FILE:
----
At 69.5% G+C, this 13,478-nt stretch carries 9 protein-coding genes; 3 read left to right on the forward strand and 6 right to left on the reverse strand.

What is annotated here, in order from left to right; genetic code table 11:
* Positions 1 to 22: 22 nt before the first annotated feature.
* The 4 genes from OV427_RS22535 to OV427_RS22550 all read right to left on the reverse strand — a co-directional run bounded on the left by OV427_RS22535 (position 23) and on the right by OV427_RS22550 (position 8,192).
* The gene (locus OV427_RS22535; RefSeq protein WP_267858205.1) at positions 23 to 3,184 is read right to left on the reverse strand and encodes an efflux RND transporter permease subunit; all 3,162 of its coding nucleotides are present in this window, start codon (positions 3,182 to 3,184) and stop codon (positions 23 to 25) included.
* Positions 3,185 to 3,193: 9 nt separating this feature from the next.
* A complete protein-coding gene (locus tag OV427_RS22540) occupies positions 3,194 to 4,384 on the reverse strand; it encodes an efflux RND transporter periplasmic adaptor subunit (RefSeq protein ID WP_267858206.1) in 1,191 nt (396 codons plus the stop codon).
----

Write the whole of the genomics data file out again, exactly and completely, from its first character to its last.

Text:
At 69.5% G+C, this 13,478-nt stretch carries 9 protein-coding genes; 3 read left to right on the forward strand and 6 right to left on the reverse strand.

What is annotated here, in order from left to right; genetic code table 11:
* Positions 1 to 22: 22 nt before the first annotated feature.
* The 4 genes from OV427_RS22535 to OV427_RS22550 all read right to left on the reverse strand — a co-directional run bounded on the left by OV427_RS22535 (position 23) and on the right by OV427_RS22550 (position 8,192).
* The gene (locus OV427_RS22535; RefSeq protein WP_267858205.1) at positions 23 to 3,184 is read right to left on the reverse strand and encodes an efflux RND transporter permease subunit; all 3,162 of its coding nucleotides are present in this window, start codon (positions 3,182 to 3,184) and stop codon (positions 23 to 25) included.
* Positions 3,185 to 3,193: 9 nt separating this feature from the next.
* A complete protein-coding gene (locus tag OV427_RS22540) occupies positions 3,194 to 4,384 on the reverse strand; it encodes an efflux RND transporter periplasmic adaptor subunit (RefSeq protein ID WP_267858206.1) in 1,191 nt (396 codons plus the stop codon).